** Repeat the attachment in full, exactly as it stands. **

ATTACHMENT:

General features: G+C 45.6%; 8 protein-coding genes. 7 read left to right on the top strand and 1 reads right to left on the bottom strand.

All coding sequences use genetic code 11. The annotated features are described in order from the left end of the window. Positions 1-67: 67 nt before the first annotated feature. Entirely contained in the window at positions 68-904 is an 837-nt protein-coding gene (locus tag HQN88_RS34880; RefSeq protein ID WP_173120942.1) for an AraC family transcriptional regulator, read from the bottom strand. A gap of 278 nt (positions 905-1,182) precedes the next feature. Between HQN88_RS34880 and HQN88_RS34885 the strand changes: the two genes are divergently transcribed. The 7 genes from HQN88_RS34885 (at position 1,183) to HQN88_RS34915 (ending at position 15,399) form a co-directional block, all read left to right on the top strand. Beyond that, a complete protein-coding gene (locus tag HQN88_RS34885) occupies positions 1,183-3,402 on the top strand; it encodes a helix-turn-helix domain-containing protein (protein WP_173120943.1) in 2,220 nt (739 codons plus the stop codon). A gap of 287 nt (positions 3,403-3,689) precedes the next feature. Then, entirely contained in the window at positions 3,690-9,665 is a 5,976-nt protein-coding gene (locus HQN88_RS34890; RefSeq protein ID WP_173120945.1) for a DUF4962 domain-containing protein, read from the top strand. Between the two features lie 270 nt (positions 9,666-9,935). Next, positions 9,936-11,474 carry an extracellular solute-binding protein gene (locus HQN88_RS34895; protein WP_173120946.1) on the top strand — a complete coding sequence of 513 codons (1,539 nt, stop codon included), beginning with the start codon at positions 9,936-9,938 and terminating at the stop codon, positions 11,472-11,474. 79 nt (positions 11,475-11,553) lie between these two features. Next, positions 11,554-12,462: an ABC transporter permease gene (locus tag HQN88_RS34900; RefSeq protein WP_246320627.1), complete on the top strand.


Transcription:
General features: G+C 45.6%; 8 protein-coding genes. 7 read left to right on the top strand and 1 reads right to left on the bottom strand.

All coding sequences use genetic code 11. The annotated features are described in order from the left end of the window. Positions 1-67: 67 nt before the first annotated feature. Entirely contained in the window at positions 68-904 is an 837-nt protein-coding gene (locus tag HQN88_RS34880; RefSeq protein ID WP_173120942.1) for an AraC family transcriptional regulator, read from the bottom strand. A gap of 278 nt (positions 905-1,182) precedes the next feature. Between HQN88_RS34880 and HQN88_RS34885 the strand changes: the two genes are divergently transcribed. The 7 genes from HQN88_RS34885 (at position 1,183) to HQN88_RS34915 (ending at position 15,399) form a co-directional block, all read left to right on the top strand. Beyond that, a complete protein-coding gene (locus tag HQN88_RS34885) occupies positions 1,183-3,402 on the top strand; it encodes a helix-turn-helix domain-containing protein (protein WP_173120943.1) in 2,220 nt (739 codons plus the stop codon). A gap of 287 nt (positions 3,403-3,689) precedes the next feature. Then, entirely contained in the window at positions 3,690-9,665 is a 5,976-nt protein-coding gene (locus HQN88_RS34890; RefSeq protein ID WP_173120945.1) for a DUF4962 domain-containing protein, read from the top strand. Between the two features lie 270 nt (positions 9,666-9,935). Next, positions 9,936-11,474 carry an extracellular solute-binding protein gene (locus HQN88_RS34895; protein WP_173120946.1) on the top strand — a complete coding sequence of 513 codons (1,539 nt, stop codon included), beginning with the start codon at positions 9,936-9,938 and terminating at the stop codon, positions 11,472-11,474. 79 nt (positions 11,475-11,553) lie between these two features. Next, positions 11,554-12,462: an ABC transporter permease gene (locus tag HQN88_RS34900; RefSeq protein WP_246320627.1), complete on the top strand.